"Vi amo."

Translation:I love you all.

July 30, 2013



and you all love me, and I love you all for loving me and that's showbiz girl!


When to use "Vi amo" and when "Ti amo"? Is there a difference?


It just depends on who you love ;) If you're talking to a group then use vi amo. If your love is only directed to one person then use ti amo.


Of course. I understood "You" as singular all the time. How stupid can one get? :-) thanks


It doesn't really exist in English (unless you count y'all) so it can often be confusing


Well this part is by far the most difficult for me so far. Since grammer, not even in Swedish, is my strong side, the turning of sentences here is a challange. I will have to do this part over and over until i can "hear or feel" what is right. Strange brain i have..


You write English perfectly and are learning Italian .... Clever brain!!


So true, I have learnt more about grammar, learning Italian, than I ever did in my native English.


@kdelint - There is a suggested internet article a few posts below, from @xyphax on learnitaliano.net. I prefer http://italian.about.com/library/fare/blfare117a.htm in which the English is clearer! But in my opinion, you can't beat a good well-presented grammar book - BBC Talk Italian Grammar is great.


Practice will make it easier. Try to repeat the sentences till it becomes natural and you use it not thinking in grammar reasons.


non solamente tu


Wordpress doesn't recognize vi at all. Is this used the same way as voi?


no it's not. it is like this: a me = mi, a te = ti, a lui = gli, a lei = le, a noi = ci, a voi = vi, a loro = gli


Haven't seen it explained like that. Thanks.


Me either until just the other day, someone pass me this link ..


Thx! This was extremely useful


In other words, mi, ti, etc are indirect object pronouns - I think. Is that what a clitic is?


Please explain further. Thanks I'm just a little bit confused.


Yes, “ti amo“ is the second person singular and “vi amo“ is the second person plural


I love how it lets me translate voi to "ya'll".


So "youse" is not recognized by Duolingo, more's the pity


Wait why can't "i love you" be accepted when you can also mean a collective group?


I always learned that amo is specifically a romantic or sexual love, but on duo it's used for family, friends and even objects as in "Amo il vestito." Which is correct?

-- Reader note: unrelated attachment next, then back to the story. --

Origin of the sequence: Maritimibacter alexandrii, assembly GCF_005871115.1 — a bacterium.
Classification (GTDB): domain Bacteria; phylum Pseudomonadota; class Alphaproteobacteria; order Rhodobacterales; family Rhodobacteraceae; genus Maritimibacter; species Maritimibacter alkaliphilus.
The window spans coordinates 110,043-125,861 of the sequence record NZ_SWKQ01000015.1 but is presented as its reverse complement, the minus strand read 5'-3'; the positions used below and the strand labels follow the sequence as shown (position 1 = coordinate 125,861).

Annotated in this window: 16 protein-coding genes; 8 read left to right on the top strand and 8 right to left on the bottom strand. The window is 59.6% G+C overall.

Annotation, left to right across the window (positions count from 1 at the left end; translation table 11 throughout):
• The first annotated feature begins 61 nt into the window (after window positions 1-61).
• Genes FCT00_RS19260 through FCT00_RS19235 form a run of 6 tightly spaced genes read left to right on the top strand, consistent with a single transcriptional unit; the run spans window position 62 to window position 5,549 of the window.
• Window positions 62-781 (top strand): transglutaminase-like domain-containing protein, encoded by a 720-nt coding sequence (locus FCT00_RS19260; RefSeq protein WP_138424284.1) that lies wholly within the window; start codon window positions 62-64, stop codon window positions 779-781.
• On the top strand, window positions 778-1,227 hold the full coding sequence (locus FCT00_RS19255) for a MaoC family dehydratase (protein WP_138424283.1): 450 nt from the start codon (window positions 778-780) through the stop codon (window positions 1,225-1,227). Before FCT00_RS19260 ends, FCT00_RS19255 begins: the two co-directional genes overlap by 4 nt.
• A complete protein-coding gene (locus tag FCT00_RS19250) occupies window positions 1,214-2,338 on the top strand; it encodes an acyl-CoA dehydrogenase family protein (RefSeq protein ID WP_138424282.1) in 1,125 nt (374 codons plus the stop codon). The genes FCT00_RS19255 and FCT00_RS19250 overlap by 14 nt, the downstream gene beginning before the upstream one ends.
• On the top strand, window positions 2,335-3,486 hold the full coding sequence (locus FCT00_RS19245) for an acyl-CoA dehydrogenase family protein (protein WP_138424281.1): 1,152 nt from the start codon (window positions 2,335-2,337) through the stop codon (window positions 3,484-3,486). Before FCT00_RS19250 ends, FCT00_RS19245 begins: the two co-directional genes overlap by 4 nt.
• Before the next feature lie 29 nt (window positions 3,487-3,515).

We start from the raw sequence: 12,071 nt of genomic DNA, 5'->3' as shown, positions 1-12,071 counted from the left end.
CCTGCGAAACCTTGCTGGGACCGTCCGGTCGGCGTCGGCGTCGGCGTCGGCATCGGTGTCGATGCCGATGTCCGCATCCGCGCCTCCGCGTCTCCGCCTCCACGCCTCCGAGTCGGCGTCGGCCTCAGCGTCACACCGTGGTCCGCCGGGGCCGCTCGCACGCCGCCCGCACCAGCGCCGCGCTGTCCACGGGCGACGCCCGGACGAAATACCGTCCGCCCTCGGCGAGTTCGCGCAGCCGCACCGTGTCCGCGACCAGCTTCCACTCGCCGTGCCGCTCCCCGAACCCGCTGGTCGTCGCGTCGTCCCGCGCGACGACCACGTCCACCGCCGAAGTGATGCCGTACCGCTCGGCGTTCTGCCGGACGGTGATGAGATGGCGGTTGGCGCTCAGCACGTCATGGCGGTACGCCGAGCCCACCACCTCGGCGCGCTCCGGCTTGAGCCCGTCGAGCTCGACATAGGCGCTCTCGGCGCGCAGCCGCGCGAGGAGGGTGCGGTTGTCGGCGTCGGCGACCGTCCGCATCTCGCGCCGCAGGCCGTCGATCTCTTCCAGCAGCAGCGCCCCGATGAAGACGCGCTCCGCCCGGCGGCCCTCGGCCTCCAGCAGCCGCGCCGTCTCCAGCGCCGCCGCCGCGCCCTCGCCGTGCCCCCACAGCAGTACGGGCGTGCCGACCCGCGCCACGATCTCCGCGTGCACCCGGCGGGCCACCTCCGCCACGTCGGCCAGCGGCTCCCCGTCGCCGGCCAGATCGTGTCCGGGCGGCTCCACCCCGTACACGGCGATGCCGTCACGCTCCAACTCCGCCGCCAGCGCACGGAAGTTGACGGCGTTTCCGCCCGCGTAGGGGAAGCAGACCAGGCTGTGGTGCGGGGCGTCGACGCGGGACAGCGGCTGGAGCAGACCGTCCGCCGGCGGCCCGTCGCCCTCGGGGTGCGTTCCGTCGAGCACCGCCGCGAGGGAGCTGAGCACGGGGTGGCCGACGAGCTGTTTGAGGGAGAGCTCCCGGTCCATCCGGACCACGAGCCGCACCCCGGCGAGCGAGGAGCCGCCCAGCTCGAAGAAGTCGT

Looks like someone is drunk :D


Lol, "I love y'all" is accepted as correct


"Amo" would specifically be for Romantic love, And "Voglio Bene" for friendly or brotherly love, Right? Or can "Amo" be any kind of love, And "Voglio Bene" specifically friendly or brotherly?


You got that right. Saying "ti amo" to a friend or family member would sound strange


So in that case, Could you say "Vi voglio bene" when talking to a group of friends?


Yes, absolutely. That's fine


I like this sentence...i knew Dou would translate it as "i love you all" to indicate the "you" is a plural "you" so i wrote "I love you" and they accepted...


Ok, would this be a weird thing to say in English? Like, love as in polygamy?


"To love" in English is not as serious in other languages. You can say this as friendly or familial love. "I love you, mom!"

When we want to express romantic intention we say "to be in love". "I'm in love with you, Giovanni."


In Italian is there a difference when you say " I love you!" romantically vs when you say it to a friend or family member?


I think that to a family member you'd say "Ti voglio bene".


so "Vi" can never be used to refer to one person ?? i love saying it so much more than Ti lol


No, never.

Well actually...to adress people formally in Italian you use the pronoun "lei", in the third person. The pronoun "voi", plural you, to adress one person formally exists but it's not used anymore and it would be pretty weird if you used it. You only hear it in films when there are people addressing members of the nobility.


"Ti amo" is "I love you" when the "you" is singular, "vi amo" is "I love you" when the "you" is plural.


I thought 'vi' meant "you" in the plural. It could mean "I love you all" but does not necessarily. It is perfectly possible to just say "I love you" in English to a group of people, meaning several of them but not all. One of the delights of English that allows one to say something that is ambiguous?


Couldn't "voi" refer to one respected person? In Germany, aristocratic lovers on television call each other "Sie," so I thought it might be the same thing here.


The formal verson of "you" in Italian is "lei", the same pronoun that means "she". So to adress someone formally you use "lei" and talk to them in the third person.

"Voi" to address a single person does exist, but it was much more common in the past, now no one uses it and and it would be pretty weird. In some parts of southern Italy, like in small towns, you might find people who still say it but that's about it.

Since you mentioned aristocrats in movies, that thing in particular is the same in Italian. In Italian dubbings members of nobility are addressed as "voi" too. I don't know if this would happen in real life too though, since we don't have a nobility to adress anymore.


"Sie" is the polite form of "you."


Why is "I love y'all" accepted...?


I was marked correct for writing one word "Viamo". I just wrote what they said!


They need to pronounce this better, I heard mi amo


I thought that Amare was romantic love so you would say Ti amo to your sweetheart but Vi voglio bene to your friends or family. Only bigamists would say Vi amo :)


A previous explanation read: "If you're talking to a group then use vi amo." In English "all" is not required if you are addressing a group. It should not be marked wrong of "all" is left out.

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